I am a starting off as a chef, I've always loved bbq, but the type of bbq where I live at is very different, so having the opportunity to learn from Aaron Franklin has been incredible, and I'd love to be able to learn more from him!

Thoroughly enjoyed the class and making the meals as it went. Only wish that some of the classes had spent more time on the cooker itself and maybe a little more time on the warning signs of mistakes. Overall a really enjoyable class.

It gave me a different look at BBQ. I live in the NE and we dont really BBQ a ton . So thank you

I've been trying to become better at my smoking skills and have been learning just by trial and lots of errors. I think this course will help shorten the learning curve and at the same time save a bunch of money along the way


Nikolaos M.

Hey guys, Quick question. When putting them back on after wrap. Did he put them bone side up ? or meat side up ? he does this really weird movement when placing them back in that i cant really tell but it looks like meat side up ! thanks !


Great class - the ribs turned out with amazing tase. However when I unwrapped them from the foil, the meat on most of the ribs literally fell off the bone. Thoughts anyone? Too long in the foil? Not long enough? Not hot enough? Too much spray? thanks in advance.

Gwen B.

Ahh he means 270 F = 130 C. I've slowcooked pork shoulder at 140C and found it a bit overdone. So would agree that 130C is the sweet spot


I found Aaron’s method to be very different from those I have seen from the vast majority of other Pitmasters on television and online. Most all use rubs containing ingredients other than just salt/pepper/paprika and when wrapping they often use brown sugar, squeeze butter, honey...etc. And the cook temp of 270 is really surprising to me. I tried spares at 270 for 3 hours with spritz and rub then wrapped for 1.5 hours more. They fell off the bone, but that’s no good for competition. Don’t know how his were not overdone at that temperature. They looked amazing but I’m not sure how. Can’t argue with his success, but I couldn’t reproduce at that temp. I needed his time profile, but 225 temp on my traeger.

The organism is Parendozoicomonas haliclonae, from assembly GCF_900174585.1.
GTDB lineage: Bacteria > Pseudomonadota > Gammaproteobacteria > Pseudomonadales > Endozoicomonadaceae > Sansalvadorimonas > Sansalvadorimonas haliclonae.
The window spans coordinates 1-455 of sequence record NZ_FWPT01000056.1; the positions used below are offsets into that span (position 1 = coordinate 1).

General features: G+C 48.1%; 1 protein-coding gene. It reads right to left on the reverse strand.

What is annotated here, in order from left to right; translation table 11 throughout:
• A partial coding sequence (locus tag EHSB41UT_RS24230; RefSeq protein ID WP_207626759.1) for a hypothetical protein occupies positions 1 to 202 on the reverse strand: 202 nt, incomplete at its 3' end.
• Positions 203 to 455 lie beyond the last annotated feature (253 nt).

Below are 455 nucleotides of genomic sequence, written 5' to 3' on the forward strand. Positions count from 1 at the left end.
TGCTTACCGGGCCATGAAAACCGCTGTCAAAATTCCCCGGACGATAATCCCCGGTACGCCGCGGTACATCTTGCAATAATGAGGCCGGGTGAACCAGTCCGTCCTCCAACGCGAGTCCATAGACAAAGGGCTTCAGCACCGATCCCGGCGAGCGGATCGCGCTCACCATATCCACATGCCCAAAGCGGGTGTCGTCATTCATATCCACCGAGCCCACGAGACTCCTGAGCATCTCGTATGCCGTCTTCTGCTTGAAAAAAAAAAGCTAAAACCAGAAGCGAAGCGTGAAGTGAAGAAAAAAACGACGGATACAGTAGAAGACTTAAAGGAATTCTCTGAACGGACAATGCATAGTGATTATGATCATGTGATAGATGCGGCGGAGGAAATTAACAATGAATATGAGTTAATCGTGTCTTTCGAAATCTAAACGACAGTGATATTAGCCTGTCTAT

A fellow student

Just made my first rack of spare ribs. Don't have a grill, so I used the oven at 225 but otherwise followed the program from the class. Really great results and enjoying it now - thank you!

Michael B.

I'm really surprised at the 270 degree cook temp. Most resources are adamant on 225-250 degrees max. In my own experience, pork butts and ribs at 250 cook too fast, and are dryer than they should be. 270 seems crazy. My last pork butt was 8lbs, and I did it at 225 for 18hrs and it was perfect. If I cooked that at 270, it'd have been really dry. Is this a function of the larger cooker? I'm just using an xtra large ceramic/kamado.

A fellow student

As an amateur in BBQ (other techniques I've mastered :P)...I have to say I loved him. His passion, his way of transferring knowledge and detailed explanations...oooh! I would suggest this masterclass to anyone whether you enjoy BBQ or not. It's an example of knowing and loving what you do! Thanks!


Made some baby backs using these suggestions. Overall, good, but needs adjustments. What I found: they don’t need six hours at the temp recommended (likely shorter time or heat at 225-250). Flavor with salt and pepper was good. Texture was good, but they shredded which he stated you don’t want that to happen. In past, I did baby backs 4-5 hours at 225ish without wrapping. It did not shred like what I did recently, but dryer side. I think I’ll combine what I’ve done in past with wrapping based off of this lesson.

Kerrieann A.

Oh my goodness.... I am soooo going to mug-him for his backyard!!!! So beautiful and awesome!!! What a perfect spot to be spending the day cooking and relaxing. Can you imagine being a neighbour??? The smells would be divine!!!!

Gary L.

Is Aaron cooking St. Louis spares in this video? Based on the trims he's making it seems like he's cutting them St. Louis style, but he says somewhere in the lesson that you can get all different types of ribs, including St. Louis, but this is how I like to trim them. That makes me think this isn't a St. Louis cut. Does anyone know?